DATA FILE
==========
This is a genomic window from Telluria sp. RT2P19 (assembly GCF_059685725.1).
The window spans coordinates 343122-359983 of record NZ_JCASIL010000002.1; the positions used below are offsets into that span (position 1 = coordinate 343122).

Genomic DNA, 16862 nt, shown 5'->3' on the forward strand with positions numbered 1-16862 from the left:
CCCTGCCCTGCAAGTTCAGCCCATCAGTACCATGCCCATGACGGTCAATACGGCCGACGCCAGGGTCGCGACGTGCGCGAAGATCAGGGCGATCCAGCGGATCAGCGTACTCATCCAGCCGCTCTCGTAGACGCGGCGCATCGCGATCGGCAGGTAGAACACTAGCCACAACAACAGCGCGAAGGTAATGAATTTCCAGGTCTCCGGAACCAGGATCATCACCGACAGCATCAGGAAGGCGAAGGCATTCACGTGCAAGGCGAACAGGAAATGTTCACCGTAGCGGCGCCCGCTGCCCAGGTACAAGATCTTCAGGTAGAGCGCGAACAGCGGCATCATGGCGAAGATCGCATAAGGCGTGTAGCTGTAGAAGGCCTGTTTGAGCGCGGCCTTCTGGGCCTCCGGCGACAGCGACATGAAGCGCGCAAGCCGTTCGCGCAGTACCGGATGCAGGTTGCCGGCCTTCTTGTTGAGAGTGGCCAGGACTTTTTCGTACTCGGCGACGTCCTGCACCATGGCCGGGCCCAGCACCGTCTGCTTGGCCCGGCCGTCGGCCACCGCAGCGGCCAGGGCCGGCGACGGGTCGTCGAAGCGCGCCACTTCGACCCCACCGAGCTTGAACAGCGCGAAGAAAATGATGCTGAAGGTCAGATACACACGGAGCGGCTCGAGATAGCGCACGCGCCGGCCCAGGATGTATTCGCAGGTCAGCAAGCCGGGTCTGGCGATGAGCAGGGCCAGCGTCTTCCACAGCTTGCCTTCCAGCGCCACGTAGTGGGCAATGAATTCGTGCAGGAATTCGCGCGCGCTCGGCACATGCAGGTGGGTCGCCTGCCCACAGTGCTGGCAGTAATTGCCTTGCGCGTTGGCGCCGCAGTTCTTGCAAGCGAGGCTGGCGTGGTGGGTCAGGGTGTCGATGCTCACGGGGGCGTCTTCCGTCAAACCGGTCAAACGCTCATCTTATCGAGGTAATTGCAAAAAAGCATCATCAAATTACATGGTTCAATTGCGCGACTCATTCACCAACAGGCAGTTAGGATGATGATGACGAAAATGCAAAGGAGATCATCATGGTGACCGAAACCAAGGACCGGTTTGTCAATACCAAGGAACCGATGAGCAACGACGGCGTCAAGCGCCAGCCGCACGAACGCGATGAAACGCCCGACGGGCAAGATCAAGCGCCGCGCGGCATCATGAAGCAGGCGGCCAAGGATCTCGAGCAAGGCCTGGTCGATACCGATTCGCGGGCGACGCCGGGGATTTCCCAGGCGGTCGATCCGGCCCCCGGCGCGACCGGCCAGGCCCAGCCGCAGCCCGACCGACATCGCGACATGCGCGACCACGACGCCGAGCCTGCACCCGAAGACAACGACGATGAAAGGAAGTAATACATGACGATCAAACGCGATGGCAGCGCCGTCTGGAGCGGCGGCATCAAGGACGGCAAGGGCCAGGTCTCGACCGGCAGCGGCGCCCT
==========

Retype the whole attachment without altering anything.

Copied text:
This is a genomic window from Telluria sp. RT2P19 (assembly GCF_059685725.1).
The window spans coordinates 343122-359983 of record NZ_JCASIL010000002.1; the positions used below are offsets into that span (position 1 = coordinate 343122).

Genomic DNA, 16862 nt, shown 5'->3' on the forward strand with positions numbered 1-16862 from the left:
CCCTGCCCTGCAAGTTCAGCCCATCAGTACCATGCCCATGACGGTCAATACGGCCGACGCCAGGGTCGCGACGTGCGCGAAGATCAGGGCGATCCAGCGGATCAGCGTACTCATCCAGCCGCTCTCGTAGACGCGGCGCATCGCGATCGGCAGGTAGAACACTAGCCACAACAACAGCGCGAAGGTAATGAATTTCCAGGTCTCCGGAACCAGGATCATCACCGACAGCATCAGGAAGGCGAAGGCATTCACGTGCAAGGCGAACAGGAAATGTTCACCGTAGCGGCGCCCGCTGCCCAGGTACAAGATCTTCAGGTAGAGCGCGAACAGCGGCATCATGGCGAAGATCGCATAAGGCGTGTAGCTGTAGAAGGCCTGTTTGAGCGCGGCCTTCTGGGCCTCCGGCGACAGCGACATGAAGCGCGCAAGCCGTTCGCGCAGTACCGGATGCAGGTTGCCGGCCTTCTTGTTGAGAGTGGCCAGGACTTTTTCGTACTCGGCGACGTCCTGCACCATGGCCGGGCCCAGCACCGTCTGCTTGGCCCGGCCGTCGGCCACCGCAGCGGCCAGGGCCGGCGACGGGTCGTCGAAGCGCGCCACTTCGACCCCACCGAGCTTGAACAGCGCGAAGAAAATGATGCTGAAGGTCAGATACACACGGAGCGGCTCGAGATAGCGCACGCGCCGGCCCAGGATGTATTCGCAGGTCAGCAAGCCGGGTCTGGCGATGAGCAGGGCCAGCGTCTTCCACAGCTTGCCTTCCAGCGCCACGTAGTGGGCAATGAATTCGTGCAGGAATTCGCGCGCGCTCGGCACATGCAGGTGGGTCGCCTGCCCACAGTGCTGGCAGTAATTGCCTTGCGCGTTGGCGCCGCAGTTCTTGCAAGCGAGGCTGGCGTGGTGGGTCAGGGTGTCGATGCTCACGGGGGCGTCTTCCGTCAAACCGGTCAAACGCTCATCTTATCGAGGTAATTGCAAAAAAGCATCATCAAATTACATGGTTCAATTGCGCGACTCATTCACCAACAGGCAGTTAGGATGATGATGACGAAAATGCAAAGGAGATCATCATGGTGACCGAAACCAAGGACCGGTTTGTCAATACCAAGGAACCGATGAGCAACGACGGCGTCAAGCGCCAGCCGCACGAACGCGATGAAACGCCCGACGGGCAAGATCAAGCGCCGCGCGGCATCATGAAGCAGGCGGCCAAGGATCTCGAGCAAGGCCTGGTCGATACCGATTCGCGGGCGACGCCGGGGATTTCCCAGGCGGTCGATCCGGCCCCCGGCGCGACCGGCCAGGCCCAGCCGCAGCCCGACCGACATCGCGACATGCGCGACCACGACGCCGAGCCTGCACCCGAAGACAACGACGATGAAAGGAAGTAATACATGACGATCAAACGCGATGGCAGCGCCGTCTGGAGCGGCGGCATCAAGGACGGCAAGGGCCAGGTCTCGACCGGCAGCGGCGCCCT